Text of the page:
A java library that takes all those really great other functional libraries and gives their function calls better names.
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README.md

Barely Functional

A java library that takes all those really great other functional libraries and gives their function calls better names. It also documents examples of how to use these data types (in this readme).

So let's be real

This library does little to nothing. It takes other libraries that i like, and i wrapped what they did into function calls that i think read better.

We can write functional java code! We can be performant when we want and we can stop writing such ugly code when we want to be immutable. Let's just be immutable! Let's make it easy!

Maven coordinates

This is availabile through maven central. Check it out!

<dependency>
    <groupId>com.ideaheap.barelyfunctional</groupId>
    <artifactId>barely-functional</artifactId>
    <version>0.0.2</version>
</dependency>

Data Types

Lists

I love immutable lists. Whenever I don't use immutable lists, that's when I get into trouble, so here it is, I wrapped the calls to guava's immutable list builder to do the lifting for me. I'm sick of typing ImmutableList.of(), and I want to use ImmutableMap.of(), so this is just no good.

Here it is, I'm drawing a line in the Java sand.

    List<Integer> ints = list(1, 2, 3, 4); // [1, 2, 3, 4]
    List<Integer> moreInts = push(ints, 5); // [1, 2, 3, 4, 5]
    List<Integer> evenMore = unshift(ints, -1, 0); // [ -1, 0, 1, 2, 3, 4, 5]
    List<Integer> firstNumberIsTwo = assoc(ints, 0, 2); // [ 2, 0, 1, 2, 3, 4, 5]
    List<Integer> oneRemoved = remove(ints, 2); // [1, 2, 4]
    List<Integer> oneInserted = insert(ints, 1, 6); //  [1, 6, 2, 3, 4]

Let's also actually make it easy to get new lists with changed elements! Why do we make this hard?

Maps

I love guava maps! But once again, I am sick of typing ImmutableMap.of()! And i want arbitrary numbers of entries! And I want those entries to be succinct! So here's the plan, we're taking the letter e.

Map<String, Integer> vals = map(e("a",1), e("b", 2)); // { "a" : 1, "b" : 2 }
Map<String, Integer> moreVals = assoc(vals, e("c", 3)); // { "a" : 1, "b" : 2, "c" : 3 }
Map<String, Integer> changeVals = assoc(vals, e("a", 3)); // { "a" : 3, "b" : 2, "c" : 3 }
Map<String, Integer> changeVals2 = assoc(vals, "b", 3); // { "a" : 3, "b" : 3, "c" : 3 }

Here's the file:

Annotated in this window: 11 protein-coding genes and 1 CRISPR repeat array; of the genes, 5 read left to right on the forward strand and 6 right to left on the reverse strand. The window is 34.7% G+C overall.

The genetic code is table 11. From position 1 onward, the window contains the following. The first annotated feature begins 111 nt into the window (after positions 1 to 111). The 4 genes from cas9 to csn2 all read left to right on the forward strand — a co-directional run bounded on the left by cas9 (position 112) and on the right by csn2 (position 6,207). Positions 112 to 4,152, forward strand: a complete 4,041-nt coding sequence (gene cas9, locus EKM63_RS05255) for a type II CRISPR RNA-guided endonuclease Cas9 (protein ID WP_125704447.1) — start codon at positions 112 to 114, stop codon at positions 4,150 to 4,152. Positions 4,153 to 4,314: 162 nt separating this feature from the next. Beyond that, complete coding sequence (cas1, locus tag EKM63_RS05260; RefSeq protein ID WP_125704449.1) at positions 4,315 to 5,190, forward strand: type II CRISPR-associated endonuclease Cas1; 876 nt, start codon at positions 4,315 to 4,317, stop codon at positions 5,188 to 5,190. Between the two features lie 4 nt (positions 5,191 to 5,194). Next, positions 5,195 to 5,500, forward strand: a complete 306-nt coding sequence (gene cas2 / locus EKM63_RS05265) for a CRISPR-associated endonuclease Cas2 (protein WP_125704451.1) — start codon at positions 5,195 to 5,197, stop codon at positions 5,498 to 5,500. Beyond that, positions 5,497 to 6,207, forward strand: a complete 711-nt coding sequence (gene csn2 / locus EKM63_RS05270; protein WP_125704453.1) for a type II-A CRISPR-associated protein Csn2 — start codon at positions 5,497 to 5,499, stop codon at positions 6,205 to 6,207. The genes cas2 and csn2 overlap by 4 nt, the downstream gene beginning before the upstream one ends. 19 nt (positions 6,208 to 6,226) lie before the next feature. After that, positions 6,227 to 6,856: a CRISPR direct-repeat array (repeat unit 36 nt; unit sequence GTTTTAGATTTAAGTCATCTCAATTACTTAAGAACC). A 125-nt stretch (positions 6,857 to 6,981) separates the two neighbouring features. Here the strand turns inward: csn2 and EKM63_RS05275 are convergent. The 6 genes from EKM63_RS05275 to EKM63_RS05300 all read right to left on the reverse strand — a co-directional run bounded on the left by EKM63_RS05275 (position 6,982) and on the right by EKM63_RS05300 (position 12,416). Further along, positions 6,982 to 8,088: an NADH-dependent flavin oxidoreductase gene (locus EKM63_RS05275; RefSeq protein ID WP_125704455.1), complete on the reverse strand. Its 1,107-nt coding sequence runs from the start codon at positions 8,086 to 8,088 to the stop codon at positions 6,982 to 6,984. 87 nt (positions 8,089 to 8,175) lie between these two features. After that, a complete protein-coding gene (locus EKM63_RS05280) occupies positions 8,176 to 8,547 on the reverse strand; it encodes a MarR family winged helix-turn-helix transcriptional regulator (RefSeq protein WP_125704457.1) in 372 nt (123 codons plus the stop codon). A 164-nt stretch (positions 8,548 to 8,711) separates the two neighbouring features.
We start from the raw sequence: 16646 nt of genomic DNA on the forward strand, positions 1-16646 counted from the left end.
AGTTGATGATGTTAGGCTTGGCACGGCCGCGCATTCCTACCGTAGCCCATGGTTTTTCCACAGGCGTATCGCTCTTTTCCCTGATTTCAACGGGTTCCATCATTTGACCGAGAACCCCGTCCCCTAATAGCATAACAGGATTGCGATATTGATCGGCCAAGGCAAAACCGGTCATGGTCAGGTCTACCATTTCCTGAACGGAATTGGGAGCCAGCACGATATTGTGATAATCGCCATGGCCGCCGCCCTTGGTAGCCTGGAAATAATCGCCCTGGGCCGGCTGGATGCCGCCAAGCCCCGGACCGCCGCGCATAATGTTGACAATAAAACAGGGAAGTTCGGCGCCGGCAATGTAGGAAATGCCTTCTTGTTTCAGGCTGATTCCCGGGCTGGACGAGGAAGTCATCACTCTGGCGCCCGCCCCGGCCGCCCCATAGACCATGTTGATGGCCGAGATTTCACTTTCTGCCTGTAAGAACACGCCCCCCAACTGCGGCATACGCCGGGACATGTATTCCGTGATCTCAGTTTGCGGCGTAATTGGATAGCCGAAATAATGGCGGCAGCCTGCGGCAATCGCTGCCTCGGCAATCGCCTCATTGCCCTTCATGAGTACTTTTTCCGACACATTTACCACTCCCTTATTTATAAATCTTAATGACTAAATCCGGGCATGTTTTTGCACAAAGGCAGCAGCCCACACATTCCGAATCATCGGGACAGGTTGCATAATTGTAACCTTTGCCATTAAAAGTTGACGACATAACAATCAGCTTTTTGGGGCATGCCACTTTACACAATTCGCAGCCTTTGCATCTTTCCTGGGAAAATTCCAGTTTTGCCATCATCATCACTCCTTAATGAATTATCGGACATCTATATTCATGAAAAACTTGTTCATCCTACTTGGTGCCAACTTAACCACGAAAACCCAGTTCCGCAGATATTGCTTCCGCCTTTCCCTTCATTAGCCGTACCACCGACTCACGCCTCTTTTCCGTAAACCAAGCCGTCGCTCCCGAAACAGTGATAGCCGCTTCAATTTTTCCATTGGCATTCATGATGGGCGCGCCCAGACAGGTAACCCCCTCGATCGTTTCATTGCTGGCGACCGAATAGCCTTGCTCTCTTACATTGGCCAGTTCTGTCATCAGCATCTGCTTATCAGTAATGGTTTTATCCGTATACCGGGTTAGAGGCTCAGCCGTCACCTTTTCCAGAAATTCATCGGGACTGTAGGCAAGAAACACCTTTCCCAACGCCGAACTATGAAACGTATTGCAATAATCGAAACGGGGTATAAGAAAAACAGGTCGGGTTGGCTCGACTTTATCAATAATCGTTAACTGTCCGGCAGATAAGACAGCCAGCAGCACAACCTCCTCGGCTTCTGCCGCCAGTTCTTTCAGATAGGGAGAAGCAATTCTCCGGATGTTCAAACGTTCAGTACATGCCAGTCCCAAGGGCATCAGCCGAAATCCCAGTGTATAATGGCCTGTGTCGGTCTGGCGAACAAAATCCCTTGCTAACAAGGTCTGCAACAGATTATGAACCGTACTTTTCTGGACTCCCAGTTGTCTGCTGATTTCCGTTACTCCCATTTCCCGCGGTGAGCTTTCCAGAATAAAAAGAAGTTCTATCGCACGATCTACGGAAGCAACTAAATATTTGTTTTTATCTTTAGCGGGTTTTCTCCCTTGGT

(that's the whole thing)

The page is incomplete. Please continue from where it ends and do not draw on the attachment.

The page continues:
Map<String, Integer> changeVals3 = dissoc(vals, "b"); // { "a" : 3, "c" : 3 }

Sets

This is just like everything else.

Set<Integer> ints = set(1, 2, 3); // (1, 2, 3)
Set<Integer> ints2 = assoc(ints, 4, 5); // (1, 2, 3, 4, 5)
Set<Integer> ints3 = dissoc(ints, 2, 3); // (1)
Set<Integer> union = union(ints, ints2); // (1, 2, 3, 4, 5)
Set<Integer> inter = intersection(ints, ints2); // (1, 2, 3)
Set<Integer> xor = xor(ints, ints2); // (4, 5)
Set<Integer> not1 = not(ints2, ints); // (4, 5)
Set<Integer> not2 = not(ints, ints2); // ()

Tuples

There's exactly one tuple library out there, it's called "javatuples", and it has every conceivable way to handle tuples in a typesafe manner up to 8 parameters. If you need more than 8 parameters, you really should have written a class. Most people say that at about two, but sometimes that feels like overkill to me. Tuples handle that case where you wish you could return more than one thing! And just like everything else, this library made sure things are fully immutable. I added the "tuple" function to frontend the creation of every tuple type.

Tuple tup = tuple("a");
Unit<String> tup1 = tuple("b");
Pair<String, Integer> tup2 = tuple("three", 4);
Triple<String, Integer, Long> tup3 = tuple("three", 4).add(5L);

Memoization

Memoization is a more specific application of cacheing. It is a technique for returning the value to a function call if you have already calculated it before. This is especially useful if you are trying to improve performance for an expensive call. Because memoization is usually used to frontend expensive function calls, the default implementation uses weak value references to do this. This is due to some cleanup issues I was seeing with soft references.

Function<String, Integer> myFunc = memoize((string) -> expensiveCalculation(string));
// myFunc will only be called if there is not already an integer in memory.

If you want more control over how things are memoized, you can instantiate your own memoizer. Everything in this tool uses Guava caches to back the memoization process, and each call to memoize generates its own cache using the cache builder it was given.

Memoizer memoizer = new Memoizer(CacheBuilder.newBuilder());
// This memoizer holds onto everything
memoizer.memoize((h) -> h + h);